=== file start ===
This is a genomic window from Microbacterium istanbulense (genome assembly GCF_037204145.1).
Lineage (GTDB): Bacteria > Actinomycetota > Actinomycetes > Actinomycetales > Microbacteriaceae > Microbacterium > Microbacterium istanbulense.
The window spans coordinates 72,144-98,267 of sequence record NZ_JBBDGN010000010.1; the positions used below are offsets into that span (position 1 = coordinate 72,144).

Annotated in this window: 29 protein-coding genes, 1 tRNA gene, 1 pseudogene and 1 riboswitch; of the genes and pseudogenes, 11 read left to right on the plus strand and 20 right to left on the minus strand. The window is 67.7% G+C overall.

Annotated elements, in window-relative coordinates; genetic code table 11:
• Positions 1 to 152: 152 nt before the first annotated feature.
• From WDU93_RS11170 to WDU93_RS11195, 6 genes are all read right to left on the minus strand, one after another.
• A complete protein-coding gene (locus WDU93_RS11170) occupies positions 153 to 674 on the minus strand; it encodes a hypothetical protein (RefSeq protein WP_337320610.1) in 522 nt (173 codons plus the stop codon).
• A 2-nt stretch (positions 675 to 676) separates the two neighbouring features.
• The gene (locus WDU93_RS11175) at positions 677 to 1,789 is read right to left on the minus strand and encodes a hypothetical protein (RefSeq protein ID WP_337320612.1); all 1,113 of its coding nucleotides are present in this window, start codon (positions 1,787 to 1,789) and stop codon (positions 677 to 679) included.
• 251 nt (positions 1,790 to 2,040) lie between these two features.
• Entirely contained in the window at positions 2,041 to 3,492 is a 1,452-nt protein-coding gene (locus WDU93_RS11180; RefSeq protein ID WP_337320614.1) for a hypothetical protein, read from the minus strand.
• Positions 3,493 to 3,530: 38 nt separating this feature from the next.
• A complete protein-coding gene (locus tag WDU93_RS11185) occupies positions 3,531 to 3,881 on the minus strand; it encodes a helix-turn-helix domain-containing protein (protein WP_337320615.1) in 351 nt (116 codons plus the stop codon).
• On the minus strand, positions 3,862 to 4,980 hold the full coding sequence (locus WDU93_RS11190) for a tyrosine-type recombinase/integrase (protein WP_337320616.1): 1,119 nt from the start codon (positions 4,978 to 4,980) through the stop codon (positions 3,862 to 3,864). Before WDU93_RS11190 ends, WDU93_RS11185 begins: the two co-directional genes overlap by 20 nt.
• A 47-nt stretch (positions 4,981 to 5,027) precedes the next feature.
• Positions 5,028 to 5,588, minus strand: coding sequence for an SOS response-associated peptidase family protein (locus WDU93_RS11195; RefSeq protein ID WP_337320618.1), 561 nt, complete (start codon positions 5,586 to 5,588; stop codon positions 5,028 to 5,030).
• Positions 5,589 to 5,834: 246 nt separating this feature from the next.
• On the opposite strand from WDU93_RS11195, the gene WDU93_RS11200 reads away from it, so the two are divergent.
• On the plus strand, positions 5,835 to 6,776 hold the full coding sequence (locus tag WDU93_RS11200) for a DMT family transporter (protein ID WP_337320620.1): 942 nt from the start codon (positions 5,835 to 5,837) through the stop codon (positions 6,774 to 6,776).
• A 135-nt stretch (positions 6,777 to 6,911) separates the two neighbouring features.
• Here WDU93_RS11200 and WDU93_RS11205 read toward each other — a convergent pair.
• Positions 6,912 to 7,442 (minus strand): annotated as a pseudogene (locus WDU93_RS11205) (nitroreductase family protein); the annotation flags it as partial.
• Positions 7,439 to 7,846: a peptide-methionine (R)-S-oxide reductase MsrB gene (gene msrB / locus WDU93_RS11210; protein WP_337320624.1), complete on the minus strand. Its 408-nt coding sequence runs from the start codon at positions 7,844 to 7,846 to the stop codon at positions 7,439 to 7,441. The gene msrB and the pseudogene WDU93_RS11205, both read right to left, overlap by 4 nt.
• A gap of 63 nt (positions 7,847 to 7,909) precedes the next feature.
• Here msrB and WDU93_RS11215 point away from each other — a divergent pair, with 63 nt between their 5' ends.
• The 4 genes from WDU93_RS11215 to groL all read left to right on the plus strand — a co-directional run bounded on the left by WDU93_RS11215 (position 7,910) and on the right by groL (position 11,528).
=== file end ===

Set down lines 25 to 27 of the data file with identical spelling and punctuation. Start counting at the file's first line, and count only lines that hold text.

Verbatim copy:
• A gap of 63 nt (positions 7,847 to 7,909) precedes the next feature.
• Here msrB and WDU93_RS11215 point away from each other — a divergent pair, with 63 nt between their 5' ends.
• The 4 genes from WDU93_RS11215 to groL all read left to right on the plus strand — a co-directional run bounded on the left by WDU93_RS11215 (position 7,910) and on the right by groL (position 11,528).